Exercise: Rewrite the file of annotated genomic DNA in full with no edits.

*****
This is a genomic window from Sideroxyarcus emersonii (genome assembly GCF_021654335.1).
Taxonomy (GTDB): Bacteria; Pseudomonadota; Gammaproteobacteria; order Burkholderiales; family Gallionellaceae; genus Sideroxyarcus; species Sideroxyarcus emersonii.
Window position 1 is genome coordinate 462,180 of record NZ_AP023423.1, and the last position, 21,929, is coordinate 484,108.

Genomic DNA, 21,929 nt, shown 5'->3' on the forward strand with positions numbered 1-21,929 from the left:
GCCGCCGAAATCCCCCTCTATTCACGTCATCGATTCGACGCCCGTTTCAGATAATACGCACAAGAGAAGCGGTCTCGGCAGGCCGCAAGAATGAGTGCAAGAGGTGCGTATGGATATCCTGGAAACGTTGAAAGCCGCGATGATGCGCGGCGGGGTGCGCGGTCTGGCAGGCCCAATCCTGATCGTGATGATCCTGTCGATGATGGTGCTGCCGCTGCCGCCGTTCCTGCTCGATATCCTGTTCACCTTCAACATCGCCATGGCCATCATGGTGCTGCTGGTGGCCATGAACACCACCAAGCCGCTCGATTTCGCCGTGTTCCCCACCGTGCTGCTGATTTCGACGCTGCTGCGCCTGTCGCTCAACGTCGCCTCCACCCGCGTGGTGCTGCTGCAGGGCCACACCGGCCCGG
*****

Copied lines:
This is a genomic window from Sideroxyarcus emersonii (genome assembly GCF_021654335.1).
Taxonomy (GTDB): Bacteria; Pseudomonadota; Gammaproteobacteria; order Burkholderiales; family Gallionellaceae; genus Sideroxyarcus; species Sideroxyarcus emersonii.
Window position 1 is genome coordinate 462,180 of record NZ_AP023423.1, and the last position, 21,929, is coordinate 484,108.

Genomic DNA, 21,929 nt, shown 5'->3' on the forward strand with positions numbered 1-21,929 from the left:
GCCGCCGAAATCCCCCTCTATTCACGTCATCGATTCGACGCCCGTTTCAGATAATACGCACAAGAGAAGCGGTCTCGGCAGGCCGCAAGAATGAGTGCAAGAGGTGCGTATGGATATCCTGGAAACGTTGAAAGCCGCGATGATGCGCGGCGGGGTGCGCGGTCTGGCAGGCCCAATCCTGATCGTGATGATCCTGTCGATGATGGTGCTGCCGCTGCCGCCGTTCCTGCTCGATATCCTGTTCACCTTCAACATCGCCATGGCCATCATGGTGCTGCTGGTGGCCATGAACACCACCAAGCCGCTCGATTTCGCCGTGTTCCCCACCGTGCTGCTGATTTCGACGCTGCTGCGCCTGTCGCTCAACGTCGCCTCCACCCGCGTGGTGCTGCTGCAGGGCCACACCGGCCCGG